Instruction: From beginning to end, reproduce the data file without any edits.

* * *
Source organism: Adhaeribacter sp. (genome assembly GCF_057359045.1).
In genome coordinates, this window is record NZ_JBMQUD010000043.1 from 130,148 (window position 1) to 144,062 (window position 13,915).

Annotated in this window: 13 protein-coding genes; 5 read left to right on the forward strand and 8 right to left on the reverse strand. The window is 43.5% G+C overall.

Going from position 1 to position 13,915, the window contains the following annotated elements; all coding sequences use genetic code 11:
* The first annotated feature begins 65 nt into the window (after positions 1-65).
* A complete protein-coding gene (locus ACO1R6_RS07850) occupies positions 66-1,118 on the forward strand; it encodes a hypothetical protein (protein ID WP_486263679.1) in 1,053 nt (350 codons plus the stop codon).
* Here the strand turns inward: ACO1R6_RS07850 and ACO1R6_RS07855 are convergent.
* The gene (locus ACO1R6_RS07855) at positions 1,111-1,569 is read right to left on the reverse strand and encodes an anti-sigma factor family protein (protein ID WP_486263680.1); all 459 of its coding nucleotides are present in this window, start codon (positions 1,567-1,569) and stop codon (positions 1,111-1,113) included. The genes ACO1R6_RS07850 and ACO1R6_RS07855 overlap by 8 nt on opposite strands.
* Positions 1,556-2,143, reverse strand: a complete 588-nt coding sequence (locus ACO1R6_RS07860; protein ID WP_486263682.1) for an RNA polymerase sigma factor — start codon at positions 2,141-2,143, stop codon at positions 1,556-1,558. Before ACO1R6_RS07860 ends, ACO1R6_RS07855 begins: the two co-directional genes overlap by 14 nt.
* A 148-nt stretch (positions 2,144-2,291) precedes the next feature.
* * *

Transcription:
Source organism: Adhaeribacter sp. (genome assembly GCF_057359045.1).
In genome coordinates, this window is record NZ_JBMQUD010000043.1 from 130,148 (window position 1) to 144,062 (window position 13,915).

Annotated in this window: 13 protein-coding genes; 5 read left to right on the forward strand and 8 right to left on the reverse strand. The window is 43.5% G+C overall.

Going from position 1 to position 13,915, the window contains the following annotated elements; all coding sequences use genetic code 11:
* The first annotated feature begins 65 nt into the window (after positions 1-65).
* A complete protein-coding gene (locus ACO1R6_RS07850) occupies positions 66-1,118 on the forward strand; it encodes a hypothetical protein (protein ID WP_486263679.1) in 1,053 nt (350 codons plus the stop codon).
* Here the strand turns inward: ACO1R6_RS07850 and ACO1R6_RS07855 are convergent.
* The gene (locus ACO1R6_RS07855) at positions 1,111-1,569 is read right to left on the reverse strand and encodes an anti-sigma factor family protein (protein ID WP_486263680.1); all 459 of its coding nucleotides are present in this window, start codon (positions 1,567-1,569) and stop codon (positions 1,111-1,113) included. The genes ACO1R6_RS07850 and ACO1R6_RS07855 overlap by 8 nt on opposite strands.
* Positions 1,556-2,143, reverse strand: a complete 588-nt coding sequence (locus ACO1R6_RS07860; protein ID WP_486263682.1) for an RNA polymerase sigma factor — start codon at positions 2,141-2,143, stop codon at positions 1,556-1,558. Before ACO1R6_RS07860 ends, ACO1R6_RS07855 begins: the two co-directional genes overlap by 14 nt.
* A 148-nt stretch (positions 2,144-2,291) precedes the next feature.